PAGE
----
You'll never guess who walked in!

Pat Shipman

Research output: Contribution to specialist publicationArticle

Abstract

The international team of paleoanthropologists and paleontologists published their analyses of a hominin called Ardipithecus ramidus in the journal 'Science.' The closest representative of the species is a partial female skeleton nicknamed Ardi, who is 4.4 million years old. The naming of Ardi involved various complexities. The genus into which the type specimen of Ardipithecus was initially classified was Australopithecus. A brief corrigendum appeared in 'Nature,' revising the naming of the fossils from Australopithecus ramidus to Ardipithecus ramidus. Ardi was clearly not chimp, nor Lucy nor human. Paleoartist Jay Matternes reconstructed her as having fur everywhere but on the center of her face, which protruded more than expected for a hominin. The fur, the long arms and the divergent big toe give Ardi the gestalt of an odd chimp, but that bipedal gait transforms Ardi back into a hominin.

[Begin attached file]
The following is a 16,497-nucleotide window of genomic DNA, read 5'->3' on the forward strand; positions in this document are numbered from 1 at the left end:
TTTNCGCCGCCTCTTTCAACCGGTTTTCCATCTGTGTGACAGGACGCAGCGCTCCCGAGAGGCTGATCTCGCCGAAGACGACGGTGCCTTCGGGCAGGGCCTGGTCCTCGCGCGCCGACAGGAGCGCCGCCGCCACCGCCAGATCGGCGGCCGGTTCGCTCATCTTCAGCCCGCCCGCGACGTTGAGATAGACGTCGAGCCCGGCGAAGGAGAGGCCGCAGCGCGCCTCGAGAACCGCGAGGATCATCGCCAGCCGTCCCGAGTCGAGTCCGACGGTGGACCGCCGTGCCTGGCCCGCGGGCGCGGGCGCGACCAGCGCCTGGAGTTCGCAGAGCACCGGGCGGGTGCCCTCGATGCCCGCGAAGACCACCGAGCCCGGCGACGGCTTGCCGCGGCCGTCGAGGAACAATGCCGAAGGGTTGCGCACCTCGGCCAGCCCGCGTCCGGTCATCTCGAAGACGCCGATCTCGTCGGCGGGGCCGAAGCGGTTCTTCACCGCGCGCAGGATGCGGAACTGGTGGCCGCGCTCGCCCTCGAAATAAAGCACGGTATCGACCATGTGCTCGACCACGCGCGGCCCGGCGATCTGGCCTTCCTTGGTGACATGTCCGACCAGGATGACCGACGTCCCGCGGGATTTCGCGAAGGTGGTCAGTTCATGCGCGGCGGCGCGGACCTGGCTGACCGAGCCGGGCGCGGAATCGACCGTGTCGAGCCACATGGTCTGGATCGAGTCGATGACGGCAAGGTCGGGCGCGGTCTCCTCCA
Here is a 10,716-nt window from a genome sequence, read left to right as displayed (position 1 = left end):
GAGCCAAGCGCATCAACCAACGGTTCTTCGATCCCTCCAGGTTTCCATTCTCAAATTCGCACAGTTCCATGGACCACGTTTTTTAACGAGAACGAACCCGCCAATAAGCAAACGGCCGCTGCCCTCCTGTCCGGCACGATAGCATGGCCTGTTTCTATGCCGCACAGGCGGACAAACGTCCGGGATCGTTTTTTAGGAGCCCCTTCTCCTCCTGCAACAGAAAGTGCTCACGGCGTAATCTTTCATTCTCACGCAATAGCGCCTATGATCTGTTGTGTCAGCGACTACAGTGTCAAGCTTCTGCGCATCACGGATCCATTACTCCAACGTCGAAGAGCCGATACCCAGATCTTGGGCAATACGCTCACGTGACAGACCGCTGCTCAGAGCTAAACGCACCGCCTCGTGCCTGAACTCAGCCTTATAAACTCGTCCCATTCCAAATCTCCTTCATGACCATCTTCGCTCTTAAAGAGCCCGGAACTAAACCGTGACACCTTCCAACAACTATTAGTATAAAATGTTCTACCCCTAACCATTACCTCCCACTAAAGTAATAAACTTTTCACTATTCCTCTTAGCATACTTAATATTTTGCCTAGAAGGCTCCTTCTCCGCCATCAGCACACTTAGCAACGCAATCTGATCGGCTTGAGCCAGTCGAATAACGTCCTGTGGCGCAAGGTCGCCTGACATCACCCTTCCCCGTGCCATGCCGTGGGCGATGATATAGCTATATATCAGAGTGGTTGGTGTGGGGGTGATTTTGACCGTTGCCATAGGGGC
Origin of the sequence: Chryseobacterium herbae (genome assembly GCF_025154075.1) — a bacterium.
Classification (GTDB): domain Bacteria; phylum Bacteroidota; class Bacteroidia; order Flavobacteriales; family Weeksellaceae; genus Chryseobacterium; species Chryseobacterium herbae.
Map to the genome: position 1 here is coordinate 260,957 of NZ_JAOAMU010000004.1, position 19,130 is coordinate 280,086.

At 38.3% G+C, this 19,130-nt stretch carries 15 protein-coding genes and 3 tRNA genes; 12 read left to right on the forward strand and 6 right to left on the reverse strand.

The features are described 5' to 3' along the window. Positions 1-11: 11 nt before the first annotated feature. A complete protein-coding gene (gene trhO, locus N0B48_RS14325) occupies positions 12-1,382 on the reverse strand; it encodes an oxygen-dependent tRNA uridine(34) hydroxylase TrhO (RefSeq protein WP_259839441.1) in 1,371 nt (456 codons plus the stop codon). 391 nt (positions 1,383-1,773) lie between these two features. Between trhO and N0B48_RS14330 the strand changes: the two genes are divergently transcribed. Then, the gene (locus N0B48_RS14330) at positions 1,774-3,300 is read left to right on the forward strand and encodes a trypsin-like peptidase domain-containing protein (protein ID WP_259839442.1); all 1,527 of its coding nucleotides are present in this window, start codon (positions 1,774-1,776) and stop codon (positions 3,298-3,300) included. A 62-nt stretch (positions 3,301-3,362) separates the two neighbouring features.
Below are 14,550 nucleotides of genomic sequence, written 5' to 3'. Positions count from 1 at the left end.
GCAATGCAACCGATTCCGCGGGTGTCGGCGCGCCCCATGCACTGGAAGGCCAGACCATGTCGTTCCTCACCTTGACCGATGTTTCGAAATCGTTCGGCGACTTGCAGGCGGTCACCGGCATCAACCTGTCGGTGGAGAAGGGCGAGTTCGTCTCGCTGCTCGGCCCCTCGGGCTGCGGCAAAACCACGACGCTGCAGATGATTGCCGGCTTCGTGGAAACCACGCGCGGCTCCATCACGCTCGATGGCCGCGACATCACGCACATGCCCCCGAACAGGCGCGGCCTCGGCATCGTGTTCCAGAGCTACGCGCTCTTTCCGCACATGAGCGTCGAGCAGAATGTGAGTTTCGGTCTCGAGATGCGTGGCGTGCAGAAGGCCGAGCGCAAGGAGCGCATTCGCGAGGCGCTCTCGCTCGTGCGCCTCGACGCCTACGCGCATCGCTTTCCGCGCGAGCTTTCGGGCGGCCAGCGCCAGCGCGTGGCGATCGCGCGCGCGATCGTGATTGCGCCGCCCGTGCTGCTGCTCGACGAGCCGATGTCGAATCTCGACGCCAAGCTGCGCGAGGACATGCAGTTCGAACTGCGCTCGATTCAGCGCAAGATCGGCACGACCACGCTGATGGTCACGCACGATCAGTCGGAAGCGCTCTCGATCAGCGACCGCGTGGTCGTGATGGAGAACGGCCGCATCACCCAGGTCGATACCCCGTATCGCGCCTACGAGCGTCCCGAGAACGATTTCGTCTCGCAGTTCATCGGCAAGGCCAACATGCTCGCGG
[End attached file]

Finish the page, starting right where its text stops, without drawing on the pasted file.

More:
Original languageEnglish (US)
Pages20-23
Number of pages4
Volume98
No1
Specialist publicationAmerican Scientist
StatePublished - Jan 1 2010

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Naming
Nature
Fossil
Skeleton
Gestalt

All Science Journal Classification (ASJC) codes

  • General

Cite this

Shipman, P. (2010). You'll never guess who walked in! American Scientist, 98(1), 20-23.
Shipman, Pat. / You'll never guess who walked in!. In: American Scientist. 2010 ; Vol. 98, No. 1. pp. 20-23.
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Shipman, P 2010, 'You'll never guess who walked in!' American Scientist, vol. 98, no. 1, pp. 20-23.

You'll never guess who walked in! / Shipman, Pat.

In: American Scientist, Vol. 98, No. 1, 01.01.2010, p. 20-23.

Research output: Contribution to specialist publicationArticle

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Shipman P. You'll never guess who walked in! American Scientist. 2010 Jan 1;98(1):20-23.